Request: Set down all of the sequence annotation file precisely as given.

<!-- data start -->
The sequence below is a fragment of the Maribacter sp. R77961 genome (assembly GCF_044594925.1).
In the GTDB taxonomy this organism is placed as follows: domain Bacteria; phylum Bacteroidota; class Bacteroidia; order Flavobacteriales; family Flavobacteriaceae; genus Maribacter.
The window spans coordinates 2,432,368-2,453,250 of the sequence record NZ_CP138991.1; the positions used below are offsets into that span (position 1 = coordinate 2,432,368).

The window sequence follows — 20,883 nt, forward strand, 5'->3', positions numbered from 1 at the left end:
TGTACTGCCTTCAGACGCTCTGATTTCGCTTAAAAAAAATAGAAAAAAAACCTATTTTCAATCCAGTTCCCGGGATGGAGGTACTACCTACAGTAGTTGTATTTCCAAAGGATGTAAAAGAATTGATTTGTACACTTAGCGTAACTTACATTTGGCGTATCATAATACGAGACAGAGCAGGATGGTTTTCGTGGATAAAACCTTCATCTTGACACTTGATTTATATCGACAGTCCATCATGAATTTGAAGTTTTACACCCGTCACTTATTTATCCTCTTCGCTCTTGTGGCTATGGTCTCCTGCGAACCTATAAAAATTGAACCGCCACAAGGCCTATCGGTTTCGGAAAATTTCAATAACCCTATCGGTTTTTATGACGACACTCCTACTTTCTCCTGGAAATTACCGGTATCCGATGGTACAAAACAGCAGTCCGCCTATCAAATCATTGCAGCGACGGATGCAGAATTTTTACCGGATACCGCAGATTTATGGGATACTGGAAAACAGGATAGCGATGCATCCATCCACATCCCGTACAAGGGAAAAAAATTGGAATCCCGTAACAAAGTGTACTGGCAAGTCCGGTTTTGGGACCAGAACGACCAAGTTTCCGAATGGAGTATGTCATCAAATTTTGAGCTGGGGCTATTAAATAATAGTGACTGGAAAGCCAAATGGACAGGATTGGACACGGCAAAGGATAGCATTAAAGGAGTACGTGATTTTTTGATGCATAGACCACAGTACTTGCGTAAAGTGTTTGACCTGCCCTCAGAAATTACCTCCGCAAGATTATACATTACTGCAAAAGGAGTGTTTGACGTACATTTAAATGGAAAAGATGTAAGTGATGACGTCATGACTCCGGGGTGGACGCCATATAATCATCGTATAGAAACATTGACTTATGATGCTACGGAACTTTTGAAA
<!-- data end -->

The sequence below is a fragment of the Maribacter sp. R77961 genome (assembly GCF_044594925.1).
In the GTDB taxonomy this organism is placed as follows: domain Bacteria; phylum Bacteroidota; class Bacteroidia; order Flavobacteriales; family Flavobacteriaceae; genus Maribacter.
The window spans coordinates 2,432,368-2,453,250 of the sequence record NZ_CP138991.1; the positions used below are offsets into that span (position 1 = coordinate 2,432,368).

The window sequence follows — 20,883 nt, forward strand, 5'->3', positions numbered from 1 at the left end:
TGTACTGCCTTCAGACGCTCTGATTTCGCTTAAAAAAAATAGAAAAAAAACCTATTTTCAATCCAGTTCCCGGGATGGAGGTACTACCTACAGTAGTTGTATTTCCAAAGGATGTAAAAGAATTGATTTGTACACTTAGCGTAACTTACATTTGGCGTATCATAATACGAGACAGAGCAGGATGGTTTTCGTGGATAAAACCTTCATCTTGACACTTGATTTATATCGACAGTCCATCATGAATTTGAAGTTTTACACCCGTCACTTATTTATCCTCTTCGCTCTTGTGGCTATGGTCTCCTGCGAACCTATAAAAATTGAACCGCCACAAGGCCTATCGGTTTCGGAAAATTTCAATAACCCTATCGGTTTTTATGACGACACTCCTACTTTCTCCTGGAAATTACCGGTATCCGATGGTACAAAACAGCAGTCCGCCTATCAAATCATTGCAGCGACGGATGCAGAATTTTTACCGGATACCGCAGATTTATGGGATACTGGAAAACAGGATAGCGATGCATCCATCCACATCCCGTACAAGGGAAAAAAATTGGAATCCCGTAACAAAGTGTACTGGCAAGTCCGGTTTTGGGACCAGAACGACCAAGTTTCCGAATGGAGTATGTCATCAAATTTTGAGCTGGGGCTATTAAATAATAGTGACTGGAAAGCCAAATGGACAGGATTGGACACGGCAAAGGATAGCATTAAAGGAGTACGTGATTTTTTGATGCATAGACCACAGTACTTGCGTAAAGTGTTTGACCTGCCCTCAGAAATTACCTCCGCAAGATTATACATTACTGCAAAAGGAGTGTTTGACGTACATTTAAATGGAAAAGATGTAAGTGATGACGTCATGACTCCGGGGTGGACGCCATATAATCATCGTATAGAAACATTGACTTATGATGCTACGGAACTTTTGAAA